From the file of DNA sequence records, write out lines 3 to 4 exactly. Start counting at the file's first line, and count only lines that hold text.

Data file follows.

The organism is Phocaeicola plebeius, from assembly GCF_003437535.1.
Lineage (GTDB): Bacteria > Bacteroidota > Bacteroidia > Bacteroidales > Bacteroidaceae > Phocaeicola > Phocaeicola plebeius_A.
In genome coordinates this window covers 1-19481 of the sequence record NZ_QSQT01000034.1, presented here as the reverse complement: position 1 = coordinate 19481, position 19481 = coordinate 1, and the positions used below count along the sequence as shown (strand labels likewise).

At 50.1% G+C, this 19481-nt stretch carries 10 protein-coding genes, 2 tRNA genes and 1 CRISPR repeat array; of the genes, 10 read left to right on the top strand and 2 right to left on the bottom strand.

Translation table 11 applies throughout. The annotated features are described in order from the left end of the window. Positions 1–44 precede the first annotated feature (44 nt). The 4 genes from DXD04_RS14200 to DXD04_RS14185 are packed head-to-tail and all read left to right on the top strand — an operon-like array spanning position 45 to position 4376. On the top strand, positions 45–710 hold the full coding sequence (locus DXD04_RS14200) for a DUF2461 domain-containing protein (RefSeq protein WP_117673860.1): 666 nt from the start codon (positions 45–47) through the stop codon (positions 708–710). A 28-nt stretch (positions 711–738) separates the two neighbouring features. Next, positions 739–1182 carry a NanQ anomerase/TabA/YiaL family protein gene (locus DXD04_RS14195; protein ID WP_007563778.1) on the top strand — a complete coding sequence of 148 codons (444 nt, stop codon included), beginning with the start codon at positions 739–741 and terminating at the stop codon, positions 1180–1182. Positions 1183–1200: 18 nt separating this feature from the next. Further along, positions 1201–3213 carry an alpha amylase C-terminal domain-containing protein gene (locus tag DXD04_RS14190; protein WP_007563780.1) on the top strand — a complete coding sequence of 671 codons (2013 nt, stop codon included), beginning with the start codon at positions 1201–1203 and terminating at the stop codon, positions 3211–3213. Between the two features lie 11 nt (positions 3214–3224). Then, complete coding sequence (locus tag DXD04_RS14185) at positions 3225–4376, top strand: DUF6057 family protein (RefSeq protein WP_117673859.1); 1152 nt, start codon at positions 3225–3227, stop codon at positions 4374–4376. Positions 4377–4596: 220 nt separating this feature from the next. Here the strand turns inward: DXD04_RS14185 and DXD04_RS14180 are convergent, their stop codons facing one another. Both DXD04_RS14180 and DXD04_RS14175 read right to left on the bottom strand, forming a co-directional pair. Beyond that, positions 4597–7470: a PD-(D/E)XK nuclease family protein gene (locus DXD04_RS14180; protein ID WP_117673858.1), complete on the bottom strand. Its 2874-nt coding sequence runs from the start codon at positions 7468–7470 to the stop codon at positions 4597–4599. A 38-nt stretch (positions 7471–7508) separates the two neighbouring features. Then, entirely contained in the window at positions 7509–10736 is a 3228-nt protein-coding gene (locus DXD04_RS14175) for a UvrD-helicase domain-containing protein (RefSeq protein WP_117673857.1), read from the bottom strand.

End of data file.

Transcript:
In genome coordinates this window covers 1-19481 of the sequence record NZ_QSQT01000034.1, presented here as the reverse complement: position 1 = coordinate 19481, position 19481 = coordinate 1, and the positions used below count along the sequence as shown (strand labels likewise).

At 50.1% G+C, this 19481-nt stretch carries 10 protein-coding genes, 2 tRNA genes and 1 CRISPR repeat array; of the genes, 10 read left to right on the top strand and 2 right to left on the bottom strand.